A Mature YA/NA set in the tough world of Elite Gymnastics. Grief, love and pursuing dreams are at the forefront of this emotionally powerful love story.
Seventeen year old Karen Campbell has just lost both her parents in a tragic car accident. Grief stricken and alone, her gymnastics coach opens his home to Karen, providing her a place to live while she continues to train, working toward a spot on the world championship team.
Coach Bentley’s only child, seventeen year old Jordan is good-looking and charming enough to scare away a girl like Karen—someone who has spent ten times more hours on balance beams and uneven bars than talking or even thinking about boys. But the two teens share a special connection almost immediately. It turns out Jordan has a tragic past of his own, grief buried for years.
As Karen’s gymnastics career soars, her nightmares and visions of the horrible accident grow in strength. She can only avoid facing her grief for so long before it begins to surface and ultimately spin out of control in a very dangerous way. Can discovering love and lust (simultaneously) help with the grieving process or will it only provide a temporary distraction while waiting for reality to hit full force.
You know those books that stick with you long after you read them? Where the characters take up some of your thought and you wonder how they are doing? The ones where you can’t wait to get back to only to realize the story is over? Well, Letters To Nowhere by Julie Cross is one of those books. When the ARC of Letters To Nowhere was available for review, I was intrigued. I have been a huge fan of gymnastics and followed elite gymnastics since the 1988 Seoul Olympics. However, I was a little hesitant because the overall tone of the book sounded quite emotional. I generally like to read books to take me away from reality and the “sad” things that happen in real life, however, once I started reading it I couldn’t put it down.
Julie Cross writes a very emotional and hopeful story about Karen, an older teen who loses her parents in a car accident. She moves in with her gymnastics coach “Coach Bentley” and his son, Jordan. From there we watch her cope with her parents death and handle the extreme pressures of elite gymnastics. She finds a friend in Jordan, who has gone through a loss of his own. They turn to one another when they can’t turn to anyone else. I fell in love with Jordan and his father pretty quickly. Karen has shaken up their world in a way that forces them to face things they did not want to before. She brings them closer together.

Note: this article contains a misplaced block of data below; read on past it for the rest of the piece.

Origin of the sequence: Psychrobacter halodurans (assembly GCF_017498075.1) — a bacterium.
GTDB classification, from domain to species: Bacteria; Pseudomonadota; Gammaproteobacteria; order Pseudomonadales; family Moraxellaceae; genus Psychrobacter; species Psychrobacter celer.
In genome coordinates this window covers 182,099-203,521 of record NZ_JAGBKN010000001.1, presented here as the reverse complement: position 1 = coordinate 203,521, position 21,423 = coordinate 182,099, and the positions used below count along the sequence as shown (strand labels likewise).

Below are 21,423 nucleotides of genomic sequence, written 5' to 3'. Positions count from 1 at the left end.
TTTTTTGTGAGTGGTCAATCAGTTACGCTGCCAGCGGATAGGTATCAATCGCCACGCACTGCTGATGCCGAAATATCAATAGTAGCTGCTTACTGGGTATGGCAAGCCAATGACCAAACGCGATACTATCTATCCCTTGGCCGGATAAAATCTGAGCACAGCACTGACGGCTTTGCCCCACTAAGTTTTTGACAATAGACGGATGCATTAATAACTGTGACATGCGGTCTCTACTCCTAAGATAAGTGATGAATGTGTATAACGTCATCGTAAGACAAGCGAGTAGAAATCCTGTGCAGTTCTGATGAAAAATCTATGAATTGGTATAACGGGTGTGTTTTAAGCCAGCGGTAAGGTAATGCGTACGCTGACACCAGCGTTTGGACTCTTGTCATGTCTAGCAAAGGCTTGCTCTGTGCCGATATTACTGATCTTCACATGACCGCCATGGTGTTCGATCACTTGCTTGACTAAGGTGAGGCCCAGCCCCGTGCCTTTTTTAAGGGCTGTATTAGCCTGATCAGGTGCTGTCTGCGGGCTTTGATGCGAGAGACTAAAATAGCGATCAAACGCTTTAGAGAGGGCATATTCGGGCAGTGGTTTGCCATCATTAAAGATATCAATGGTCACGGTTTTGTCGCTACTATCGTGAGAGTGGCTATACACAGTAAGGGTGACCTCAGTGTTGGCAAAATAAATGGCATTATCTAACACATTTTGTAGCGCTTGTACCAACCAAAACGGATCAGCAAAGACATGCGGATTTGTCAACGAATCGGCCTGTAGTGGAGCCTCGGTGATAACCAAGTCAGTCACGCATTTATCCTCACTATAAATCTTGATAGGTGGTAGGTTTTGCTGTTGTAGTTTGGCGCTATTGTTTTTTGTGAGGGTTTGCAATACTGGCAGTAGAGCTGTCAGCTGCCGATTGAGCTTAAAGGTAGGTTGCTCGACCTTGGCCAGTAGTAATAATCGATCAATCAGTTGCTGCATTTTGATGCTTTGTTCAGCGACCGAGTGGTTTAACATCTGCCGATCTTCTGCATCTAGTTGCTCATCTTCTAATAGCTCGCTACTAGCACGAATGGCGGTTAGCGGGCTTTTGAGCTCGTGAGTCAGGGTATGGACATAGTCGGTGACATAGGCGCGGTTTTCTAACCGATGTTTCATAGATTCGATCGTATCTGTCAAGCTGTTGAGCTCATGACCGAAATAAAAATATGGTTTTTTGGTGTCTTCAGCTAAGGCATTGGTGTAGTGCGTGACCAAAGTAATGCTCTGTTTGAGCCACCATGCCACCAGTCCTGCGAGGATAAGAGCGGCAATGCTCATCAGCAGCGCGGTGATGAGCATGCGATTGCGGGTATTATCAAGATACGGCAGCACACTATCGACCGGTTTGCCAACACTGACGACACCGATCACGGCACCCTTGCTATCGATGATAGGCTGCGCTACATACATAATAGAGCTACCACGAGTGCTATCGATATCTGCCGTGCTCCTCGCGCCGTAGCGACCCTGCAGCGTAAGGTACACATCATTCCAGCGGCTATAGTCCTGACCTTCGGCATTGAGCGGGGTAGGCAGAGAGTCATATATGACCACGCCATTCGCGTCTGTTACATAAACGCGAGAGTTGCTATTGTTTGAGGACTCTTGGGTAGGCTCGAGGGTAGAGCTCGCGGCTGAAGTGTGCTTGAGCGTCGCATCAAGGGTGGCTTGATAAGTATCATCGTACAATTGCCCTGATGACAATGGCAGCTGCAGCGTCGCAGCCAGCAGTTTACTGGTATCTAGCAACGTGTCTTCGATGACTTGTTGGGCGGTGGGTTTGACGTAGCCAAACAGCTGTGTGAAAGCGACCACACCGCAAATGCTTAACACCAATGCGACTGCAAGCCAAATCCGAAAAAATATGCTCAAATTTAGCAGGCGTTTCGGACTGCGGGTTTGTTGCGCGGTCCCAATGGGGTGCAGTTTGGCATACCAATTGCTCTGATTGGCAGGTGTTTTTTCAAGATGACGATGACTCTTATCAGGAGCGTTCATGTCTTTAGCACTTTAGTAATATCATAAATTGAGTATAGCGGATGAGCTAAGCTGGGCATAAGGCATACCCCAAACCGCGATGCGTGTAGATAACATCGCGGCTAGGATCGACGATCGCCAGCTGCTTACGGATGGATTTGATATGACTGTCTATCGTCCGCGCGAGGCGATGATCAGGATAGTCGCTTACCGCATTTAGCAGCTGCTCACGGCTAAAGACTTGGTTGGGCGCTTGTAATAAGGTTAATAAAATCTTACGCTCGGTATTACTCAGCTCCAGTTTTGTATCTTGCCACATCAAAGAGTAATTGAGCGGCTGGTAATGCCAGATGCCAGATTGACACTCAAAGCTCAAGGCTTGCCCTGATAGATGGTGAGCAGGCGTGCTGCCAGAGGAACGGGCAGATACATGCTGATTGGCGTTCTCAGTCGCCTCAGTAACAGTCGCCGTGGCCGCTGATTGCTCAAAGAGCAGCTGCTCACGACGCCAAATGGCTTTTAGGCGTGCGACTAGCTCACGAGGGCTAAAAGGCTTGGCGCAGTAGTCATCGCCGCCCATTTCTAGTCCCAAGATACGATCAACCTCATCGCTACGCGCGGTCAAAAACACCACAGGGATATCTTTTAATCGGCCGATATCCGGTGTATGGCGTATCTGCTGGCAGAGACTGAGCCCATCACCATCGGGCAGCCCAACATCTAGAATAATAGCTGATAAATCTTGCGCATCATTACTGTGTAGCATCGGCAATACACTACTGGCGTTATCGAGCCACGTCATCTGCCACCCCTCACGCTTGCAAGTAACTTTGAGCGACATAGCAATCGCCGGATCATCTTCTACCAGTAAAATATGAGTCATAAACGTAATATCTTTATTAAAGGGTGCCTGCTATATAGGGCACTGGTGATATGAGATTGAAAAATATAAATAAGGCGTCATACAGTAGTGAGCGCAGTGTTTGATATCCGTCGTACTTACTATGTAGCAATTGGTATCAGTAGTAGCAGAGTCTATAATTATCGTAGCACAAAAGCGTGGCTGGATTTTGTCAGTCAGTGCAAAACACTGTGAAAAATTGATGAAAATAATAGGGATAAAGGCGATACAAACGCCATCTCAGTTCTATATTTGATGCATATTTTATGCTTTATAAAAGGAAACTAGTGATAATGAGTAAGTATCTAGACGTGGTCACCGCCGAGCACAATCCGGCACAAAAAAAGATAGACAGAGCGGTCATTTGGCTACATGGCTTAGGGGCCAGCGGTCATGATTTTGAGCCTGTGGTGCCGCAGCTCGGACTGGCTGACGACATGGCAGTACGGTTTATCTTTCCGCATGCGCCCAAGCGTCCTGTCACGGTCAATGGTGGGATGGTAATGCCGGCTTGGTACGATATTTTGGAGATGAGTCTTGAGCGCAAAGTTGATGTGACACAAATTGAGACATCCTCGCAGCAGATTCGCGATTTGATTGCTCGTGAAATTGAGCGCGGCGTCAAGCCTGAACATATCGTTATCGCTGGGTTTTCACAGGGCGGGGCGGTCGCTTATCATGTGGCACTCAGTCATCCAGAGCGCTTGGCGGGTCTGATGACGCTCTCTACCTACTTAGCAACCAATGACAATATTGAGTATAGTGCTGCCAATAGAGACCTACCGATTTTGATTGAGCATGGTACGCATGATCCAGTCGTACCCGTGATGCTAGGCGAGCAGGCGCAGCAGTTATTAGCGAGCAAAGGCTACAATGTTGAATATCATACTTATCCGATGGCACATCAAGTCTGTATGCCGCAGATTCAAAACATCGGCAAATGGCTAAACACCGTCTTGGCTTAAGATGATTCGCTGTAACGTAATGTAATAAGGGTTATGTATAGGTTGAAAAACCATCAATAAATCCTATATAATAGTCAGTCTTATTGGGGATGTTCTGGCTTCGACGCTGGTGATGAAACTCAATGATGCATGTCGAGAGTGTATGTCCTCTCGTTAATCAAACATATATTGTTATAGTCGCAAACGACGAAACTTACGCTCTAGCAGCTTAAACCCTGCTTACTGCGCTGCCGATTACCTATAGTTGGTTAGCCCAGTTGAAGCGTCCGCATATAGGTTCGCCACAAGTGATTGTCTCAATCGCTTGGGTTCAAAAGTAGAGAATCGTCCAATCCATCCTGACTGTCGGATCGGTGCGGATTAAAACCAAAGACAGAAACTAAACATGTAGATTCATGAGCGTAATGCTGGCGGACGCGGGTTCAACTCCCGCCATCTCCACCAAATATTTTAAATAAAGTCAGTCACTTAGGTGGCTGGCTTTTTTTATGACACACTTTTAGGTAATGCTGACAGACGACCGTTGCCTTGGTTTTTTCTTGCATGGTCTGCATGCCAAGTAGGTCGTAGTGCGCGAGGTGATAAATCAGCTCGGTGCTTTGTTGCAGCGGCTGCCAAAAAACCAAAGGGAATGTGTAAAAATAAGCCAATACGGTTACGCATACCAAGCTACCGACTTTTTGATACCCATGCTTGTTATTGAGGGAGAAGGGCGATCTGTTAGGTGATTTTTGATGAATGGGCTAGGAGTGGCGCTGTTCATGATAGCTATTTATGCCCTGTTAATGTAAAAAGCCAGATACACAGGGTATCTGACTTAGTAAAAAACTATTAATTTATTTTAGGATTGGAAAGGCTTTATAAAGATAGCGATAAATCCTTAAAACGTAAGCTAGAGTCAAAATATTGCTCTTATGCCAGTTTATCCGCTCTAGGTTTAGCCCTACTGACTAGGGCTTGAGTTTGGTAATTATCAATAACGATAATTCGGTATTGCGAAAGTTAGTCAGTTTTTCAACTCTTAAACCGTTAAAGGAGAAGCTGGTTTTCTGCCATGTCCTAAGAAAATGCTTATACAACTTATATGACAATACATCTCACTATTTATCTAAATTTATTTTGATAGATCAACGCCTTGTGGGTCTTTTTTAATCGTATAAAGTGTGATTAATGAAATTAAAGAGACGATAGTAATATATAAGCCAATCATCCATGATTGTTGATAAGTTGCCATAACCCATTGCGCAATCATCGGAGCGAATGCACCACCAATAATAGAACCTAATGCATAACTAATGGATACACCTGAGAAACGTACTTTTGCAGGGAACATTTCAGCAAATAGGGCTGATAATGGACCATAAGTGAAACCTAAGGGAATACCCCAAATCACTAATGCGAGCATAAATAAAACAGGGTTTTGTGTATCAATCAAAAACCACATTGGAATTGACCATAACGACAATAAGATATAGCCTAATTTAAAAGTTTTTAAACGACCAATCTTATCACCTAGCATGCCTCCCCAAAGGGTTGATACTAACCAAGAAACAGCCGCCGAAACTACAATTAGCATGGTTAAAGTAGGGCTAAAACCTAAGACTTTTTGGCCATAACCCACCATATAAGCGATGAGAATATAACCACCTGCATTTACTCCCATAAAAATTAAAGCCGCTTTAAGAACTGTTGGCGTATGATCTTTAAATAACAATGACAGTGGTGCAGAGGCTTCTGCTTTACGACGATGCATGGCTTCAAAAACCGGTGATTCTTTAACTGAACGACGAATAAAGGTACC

I thought the friendship and romance aspect between Karen and Jordan was so appropriate for the story line and the two characters. There were several scenes between the two of them in which my tears fell, but then other scenes in which my heart would swell with happy emotion. It was fun watching the two of them do “regular” teen activities together as well because those were things Karen hadn’t really experienced yet.
Karen’s teammates brought a lot to the story. You get to see how each one affected Karen and helped her cope with different aspects of her life and her gymnastics. Julie develops all of the characters well and you get a sense that you know them well at the end of the story. I enjoyed Jordan’s friend Tony very much and hope we will see him in future books (Julie, I sure hope there are future books!). I can tell Tony and Karen are going to be special friends.
Letters To Nowhere is about coping with life and death and finding hope. It is also about young love and figuring out who we are as individuals when life gets messy. If you are looking for a book that feels as though it could be a true story and is both heart wrenching and heartwarming I highly recommend Letters To Nowhere.
Reviewed by: Amy R.